Children play with an Iraqi Army helmet left behind after militants from the al-Qaida-inspired Islamic State of Iraq and the Levant (ISIL) took over the northern city of Mosul, Iraq, Friday, June 13, 2014.(AP Photo)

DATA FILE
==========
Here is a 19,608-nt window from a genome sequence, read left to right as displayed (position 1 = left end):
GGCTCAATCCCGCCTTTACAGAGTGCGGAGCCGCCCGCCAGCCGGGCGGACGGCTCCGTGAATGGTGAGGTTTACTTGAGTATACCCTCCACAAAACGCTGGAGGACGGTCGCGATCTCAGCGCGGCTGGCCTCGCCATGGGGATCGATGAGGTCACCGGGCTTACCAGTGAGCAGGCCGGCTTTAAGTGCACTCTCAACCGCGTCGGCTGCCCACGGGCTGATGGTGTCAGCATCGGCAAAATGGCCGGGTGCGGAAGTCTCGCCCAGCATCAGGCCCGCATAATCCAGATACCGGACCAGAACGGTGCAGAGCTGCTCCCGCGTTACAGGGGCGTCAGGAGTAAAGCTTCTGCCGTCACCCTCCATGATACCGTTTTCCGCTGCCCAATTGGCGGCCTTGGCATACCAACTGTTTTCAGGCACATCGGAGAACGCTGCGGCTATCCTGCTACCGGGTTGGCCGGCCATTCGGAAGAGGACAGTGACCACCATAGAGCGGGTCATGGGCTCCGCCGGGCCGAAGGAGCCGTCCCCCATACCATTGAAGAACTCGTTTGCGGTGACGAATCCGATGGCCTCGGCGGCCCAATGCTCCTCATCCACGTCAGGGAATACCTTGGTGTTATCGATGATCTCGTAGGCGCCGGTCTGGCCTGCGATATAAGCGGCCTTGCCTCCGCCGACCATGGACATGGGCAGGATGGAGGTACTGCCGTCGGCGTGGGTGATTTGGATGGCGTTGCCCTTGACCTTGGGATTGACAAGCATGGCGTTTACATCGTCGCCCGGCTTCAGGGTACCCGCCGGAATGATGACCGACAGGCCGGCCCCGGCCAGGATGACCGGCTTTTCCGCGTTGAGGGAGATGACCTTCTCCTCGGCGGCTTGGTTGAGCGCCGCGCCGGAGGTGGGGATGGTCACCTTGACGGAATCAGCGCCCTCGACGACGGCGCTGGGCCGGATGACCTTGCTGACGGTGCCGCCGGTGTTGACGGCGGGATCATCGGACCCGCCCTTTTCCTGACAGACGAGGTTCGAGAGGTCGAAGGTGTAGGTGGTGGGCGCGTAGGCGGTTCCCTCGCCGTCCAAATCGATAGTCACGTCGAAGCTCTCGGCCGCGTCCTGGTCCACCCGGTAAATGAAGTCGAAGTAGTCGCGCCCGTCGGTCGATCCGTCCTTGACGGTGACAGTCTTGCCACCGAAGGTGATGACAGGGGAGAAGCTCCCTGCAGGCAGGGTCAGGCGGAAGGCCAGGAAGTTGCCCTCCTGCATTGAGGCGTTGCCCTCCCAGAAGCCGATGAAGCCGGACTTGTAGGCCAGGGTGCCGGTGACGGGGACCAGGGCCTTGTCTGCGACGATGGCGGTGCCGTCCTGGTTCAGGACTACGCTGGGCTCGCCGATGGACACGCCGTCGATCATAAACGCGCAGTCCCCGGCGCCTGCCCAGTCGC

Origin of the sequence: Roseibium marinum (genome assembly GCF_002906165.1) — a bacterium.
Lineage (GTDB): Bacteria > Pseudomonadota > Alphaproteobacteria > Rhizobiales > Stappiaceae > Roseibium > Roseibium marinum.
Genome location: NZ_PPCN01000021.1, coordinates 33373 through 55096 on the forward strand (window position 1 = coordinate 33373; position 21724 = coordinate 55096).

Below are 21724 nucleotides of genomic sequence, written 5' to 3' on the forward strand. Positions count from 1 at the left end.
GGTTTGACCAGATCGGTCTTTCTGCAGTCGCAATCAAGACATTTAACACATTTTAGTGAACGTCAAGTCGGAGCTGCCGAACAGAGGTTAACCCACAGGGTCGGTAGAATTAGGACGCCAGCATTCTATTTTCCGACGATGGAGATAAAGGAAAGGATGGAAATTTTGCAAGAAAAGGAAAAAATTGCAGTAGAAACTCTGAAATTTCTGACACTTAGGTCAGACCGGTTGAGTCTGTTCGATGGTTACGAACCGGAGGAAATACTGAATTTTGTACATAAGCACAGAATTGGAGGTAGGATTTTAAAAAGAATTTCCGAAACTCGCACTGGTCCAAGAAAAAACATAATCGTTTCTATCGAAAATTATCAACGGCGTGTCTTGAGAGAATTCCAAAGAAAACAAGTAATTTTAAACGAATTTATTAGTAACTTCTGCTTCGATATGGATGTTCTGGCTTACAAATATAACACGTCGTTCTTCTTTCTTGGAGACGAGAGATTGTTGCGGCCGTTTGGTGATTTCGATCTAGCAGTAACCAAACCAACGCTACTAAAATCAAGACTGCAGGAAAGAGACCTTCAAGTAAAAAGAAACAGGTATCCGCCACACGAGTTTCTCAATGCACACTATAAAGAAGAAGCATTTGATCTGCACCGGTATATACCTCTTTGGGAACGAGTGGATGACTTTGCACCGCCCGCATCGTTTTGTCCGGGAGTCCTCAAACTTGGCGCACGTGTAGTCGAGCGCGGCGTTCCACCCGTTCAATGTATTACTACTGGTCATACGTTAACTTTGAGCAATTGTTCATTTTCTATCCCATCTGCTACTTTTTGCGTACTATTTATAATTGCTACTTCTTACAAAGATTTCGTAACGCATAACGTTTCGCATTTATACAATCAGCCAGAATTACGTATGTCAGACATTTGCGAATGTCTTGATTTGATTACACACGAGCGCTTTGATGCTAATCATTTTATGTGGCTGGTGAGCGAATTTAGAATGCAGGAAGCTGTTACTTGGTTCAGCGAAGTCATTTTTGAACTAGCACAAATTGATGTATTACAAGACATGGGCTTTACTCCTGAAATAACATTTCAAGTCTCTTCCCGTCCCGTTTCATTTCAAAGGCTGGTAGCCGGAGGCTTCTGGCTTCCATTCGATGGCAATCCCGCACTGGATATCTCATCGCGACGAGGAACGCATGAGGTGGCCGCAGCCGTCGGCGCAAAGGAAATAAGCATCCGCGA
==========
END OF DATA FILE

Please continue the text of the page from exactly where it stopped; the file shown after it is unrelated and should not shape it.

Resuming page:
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The intent was to terrorize Sunnis in Iraq's army and police forces and deepen their already low morale.That fear is one factor behind the stunning collapse of Iraqi security forces when fighters led by ISIS overran the cities of Mosul and Tikrit this week, sweeping over a swath of Sunni-majority territory. Even after the United States spent billions of dollars training the armed forces during its 2003-11 military presence in Iraq, the 1-million-member army and police remain riven by sectarian discontents, corruption and a lack of professionalism.Desertion has been heavy the past six months among forces in the western province of Anbar, Iraq's Sunni heartland, where troops have been fighting in vain to uproot ISIS fighters who took over the city of Fallujah, said two high officials – one in the government and the other in the intelligence services.Many troops are drawn from the ranks of Shiite militiamen and from Sunni tribal militias, known as the Sahwa, set up by the Americans to fight Al-Qaeda.Sunnis are well represented in the military's officer corps.
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